08 December 2019

Sunday Sundries

Miscellaneous items I found of interest during the week.

The Genealogical Society Observer
While researching for an article I was directed to this monthly publication of the Genealogical Society of Utah. Written for employees and volunteers, it contains news about the Society with a leavening of humour. The item below is from volume 5, no. 1 (Jan. 1969).

If you want to know the real purpose of the LDS genealogical endeavours check out the editorial on page 3 of the issue. It's no secret but rarely so plainly stated.

Illustration from "For Surprises, Shake that Family Tree" from the Ottawa Journal, 19 March 1949. The article mentioned a move by the Ontario Historical Society to add a genealogical section to its quarterly publication.

Vernon Ontario Directories
There are now 473 directories advertised as in the collection of Ontario directories, up from 465 when mentioned on the blog on 26 November.

19th-Century London’s Extreme Wealth and Poverty, Mapped
A review of a new edition of the always fascinating Charles Booth’s London Poverty Maps.

Remove car lanes, restrict vehicles and improve transit to reduce traffic congestion
Although promoted as the best option in one of the sources cited the article does not mention congestion pricing. That source is also cautious about enthusiasm for public transit —"there is such an enormous latent demand for road space ... that whenever a driver shifts onto public transportation, another one quickly grabs the open lane.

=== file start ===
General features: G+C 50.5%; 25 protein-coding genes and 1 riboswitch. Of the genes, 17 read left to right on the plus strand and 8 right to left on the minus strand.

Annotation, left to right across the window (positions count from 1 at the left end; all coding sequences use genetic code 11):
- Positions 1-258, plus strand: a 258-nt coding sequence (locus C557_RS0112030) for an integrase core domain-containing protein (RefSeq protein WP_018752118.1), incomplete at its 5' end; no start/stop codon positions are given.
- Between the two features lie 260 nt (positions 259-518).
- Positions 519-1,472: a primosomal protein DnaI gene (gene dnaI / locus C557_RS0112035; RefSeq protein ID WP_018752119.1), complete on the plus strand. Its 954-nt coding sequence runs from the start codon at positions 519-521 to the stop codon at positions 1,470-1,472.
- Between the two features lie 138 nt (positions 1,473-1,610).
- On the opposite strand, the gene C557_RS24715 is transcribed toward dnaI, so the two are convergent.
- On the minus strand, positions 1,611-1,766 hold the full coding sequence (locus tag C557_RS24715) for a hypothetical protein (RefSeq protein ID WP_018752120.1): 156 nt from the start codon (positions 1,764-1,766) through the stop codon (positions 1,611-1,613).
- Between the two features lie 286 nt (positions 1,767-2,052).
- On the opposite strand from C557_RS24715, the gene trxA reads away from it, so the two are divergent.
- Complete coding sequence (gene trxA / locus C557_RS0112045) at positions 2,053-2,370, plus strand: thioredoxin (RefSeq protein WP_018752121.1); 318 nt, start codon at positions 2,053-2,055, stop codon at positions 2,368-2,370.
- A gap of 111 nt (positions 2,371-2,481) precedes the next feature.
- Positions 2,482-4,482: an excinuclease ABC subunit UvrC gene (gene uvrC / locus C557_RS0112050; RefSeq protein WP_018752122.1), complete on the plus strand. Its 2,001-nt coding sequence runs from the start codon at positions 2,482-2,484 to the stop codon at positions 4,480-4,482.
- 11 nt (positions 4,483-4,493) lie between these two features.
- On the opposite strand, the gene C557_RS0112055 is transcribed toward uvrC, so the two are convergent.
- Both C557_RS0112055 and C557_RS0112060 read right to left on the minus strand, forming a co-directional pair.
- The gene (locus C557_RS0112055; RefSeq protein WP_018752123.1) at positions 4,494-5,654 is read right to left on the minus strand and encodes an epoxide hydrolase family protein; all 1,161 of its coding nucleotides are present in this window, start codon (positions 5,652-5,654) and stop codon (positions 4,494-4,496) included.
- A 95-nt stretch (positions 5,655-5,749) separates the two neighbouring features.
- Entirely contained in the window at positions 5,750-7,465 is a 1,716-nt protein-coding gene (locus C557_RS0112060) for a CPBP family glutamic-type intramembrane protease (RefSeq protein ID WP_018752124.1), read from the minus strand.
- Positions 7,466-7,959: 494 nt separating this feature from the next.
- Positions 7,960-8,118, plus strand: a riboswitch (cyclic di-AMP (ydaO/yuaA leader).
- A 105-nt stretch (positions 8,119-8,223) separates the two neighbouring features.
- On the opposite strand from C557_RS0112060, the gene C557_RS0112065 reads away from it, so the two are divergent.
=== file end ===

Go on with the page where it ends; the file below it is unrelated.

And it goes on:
Why Don’t We Know More About the Subway Cost Disease?
If better research could cut construction costs by 1%, it would be worth spending tens of millions on that research. It might be true for Ontario's rapid transit systems too.

How can we actually create happy societies?
Creating a happy society does not just depend on creating the right conditions. It also depends on creating the right institutions and processes for discovering those conditions.

1 comment:

Anonymous said...

I had known where one branch of my family was living in about 1835 when a couple married. That address in hand, I rented a tiny flat in Bayswater for 5 weeks in 2010 to look for that address, among many others. I knew the church the couple had been married at, and it still is an active church, so I knew the neighbourhood as well. I walked all over the neighbourhood, and no one knew of the address. I simply could not locate that address, which frustrated me hugely.

By coincidence, a few days later I was at TNA at Kew, and copies of the Booth Poverty maps were on sale. Also on sale was a wonderful book by Sarah Wise, the Blackest Streets. Yes, my family had lived in the Old Nichol, as it was called, some of the blackest streets of all, before the land and streets were reconfigured circa 1890. A resident later showed me the LCC for the London County Council and 1893 stamped on the lead downspouts from the buildings roofs. Wow. It's surprising any of them survived. Cheers, BT